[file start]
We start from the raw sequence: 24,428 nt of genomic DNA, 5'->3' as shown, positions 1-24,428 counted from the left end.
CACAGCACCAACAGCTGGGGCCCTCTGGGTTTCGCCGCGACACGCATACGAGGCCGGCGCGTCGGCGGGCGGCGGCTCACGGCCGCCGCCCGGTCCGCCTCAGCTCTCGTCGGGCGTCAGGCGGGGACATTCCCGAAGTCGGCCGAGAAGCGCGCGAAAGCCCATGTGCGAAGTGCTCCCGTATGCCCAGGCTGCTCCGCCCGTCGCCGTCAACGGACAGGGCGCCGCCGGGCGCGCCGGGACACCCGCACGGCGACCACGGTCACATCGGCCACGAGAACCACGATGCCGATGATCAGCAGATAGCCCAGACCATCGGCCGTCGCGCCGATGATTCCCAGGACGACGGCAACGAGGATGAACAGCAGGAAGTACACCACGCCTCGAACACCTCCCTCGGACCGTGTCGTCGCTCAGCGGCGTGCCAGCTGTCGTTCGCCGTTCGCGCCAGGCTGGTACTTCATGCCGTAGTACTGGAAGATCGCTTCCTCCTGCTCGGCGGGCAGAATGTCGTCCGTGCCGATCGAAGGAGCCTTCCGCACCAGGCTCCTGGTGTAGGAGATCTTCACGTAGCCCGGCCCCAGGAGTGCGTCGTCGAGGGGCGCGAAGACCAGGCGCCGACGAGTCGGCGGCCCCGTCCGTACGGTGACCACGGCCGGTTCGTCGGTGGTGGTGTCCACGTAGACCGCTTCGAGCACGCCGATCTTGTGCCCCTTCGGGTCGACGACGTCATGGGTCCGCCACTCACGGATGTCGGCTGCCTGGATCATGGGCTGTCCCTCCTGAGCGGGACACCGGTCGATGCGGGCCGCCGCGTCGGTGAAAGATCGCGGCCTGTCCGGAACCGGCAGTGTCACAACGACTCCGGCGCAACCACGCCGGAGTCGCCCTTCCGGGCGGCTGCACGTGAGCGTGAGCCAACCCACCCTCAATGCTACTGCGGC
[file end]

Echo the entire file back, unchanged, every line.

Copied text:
We start from the raw sequence: 24,428 nt of genomic DNA, 5'->3' as shown, positions 1-24,428 counted from the left end.
CACAGCACCAACAGCTGGGGCCCTCTGGGTTTCGCCGCGACACGCATACGAGGCCGGCGCGTCGGCGGGCGGCGGCTCACGGCCGCCGCCCGGTCCGCCTCAGCTCTCGTCGGGCGTCAGGCGGGGACATTCCCGAAGTCGGCCGAGAAGCGCGCGAAAGCCCATGTGCGAAGTGCTCCCGTATGCCCAGGCTGCTCCGCCCGTCGCCGTCAACGGACAGGGCGCCGCCGGGCGCGCCGGGACACCCGCACGGCGACCACGGTCACATCGGCCACGAGAACCACGATGCCGATGATCAGCAGATAGCCCAGACCATCGGCCGTCGCGCCGATGATTCCCAGGACGACGGCAACGAGGATGAACAGCAGGAAGTACACCACGCCTCGAACACCTCCCTCGGACCGTGTCGTCGCTCAGCGGCGTGCCAGCTGTCGTTCGCCGTTCGCGCCAGGCTGGTACTTCATGCCGTAGTACTGGAAGATCGCTTCCTCCTGCTCGGCGGGCAGAATGTCGTCCGTGCCGATCGAAGGAGCCTTCCGCACCAGGCTCCTGGTGTAGGAGATCTTCACGTAGCCCGGCCCCAGGAGTGCGTCGTCGAGGGGCGCGAAGACCAGGCGCCGACGAGTCGGCGGCCCCGTCCGTACGGTGACCACGGCCGGTTCGTCGGTGGTGGTGTCCACGTAGACCGCTTCGAGCACGCCGATCTTGTGCCCCTTCGGGTCGACGACGTCATGGGTCCGCCACTCACGGATGTCGGCTGCCTGGATCATGGGCTGTCCCTCCTGAGCGGGACACCGGTCGATGCGGGCCGCCGCGTCGGTGAAAGATCGCGGCCTGTCCGGAACCGGCAGTGTCACAACGACTCCGGCGCAACCACGCCGGAGTCGCCCTTCCGGGCGGCTGCACGTGAGCGTGAGCCAACCCACCCTCAATGCTACTGCGGC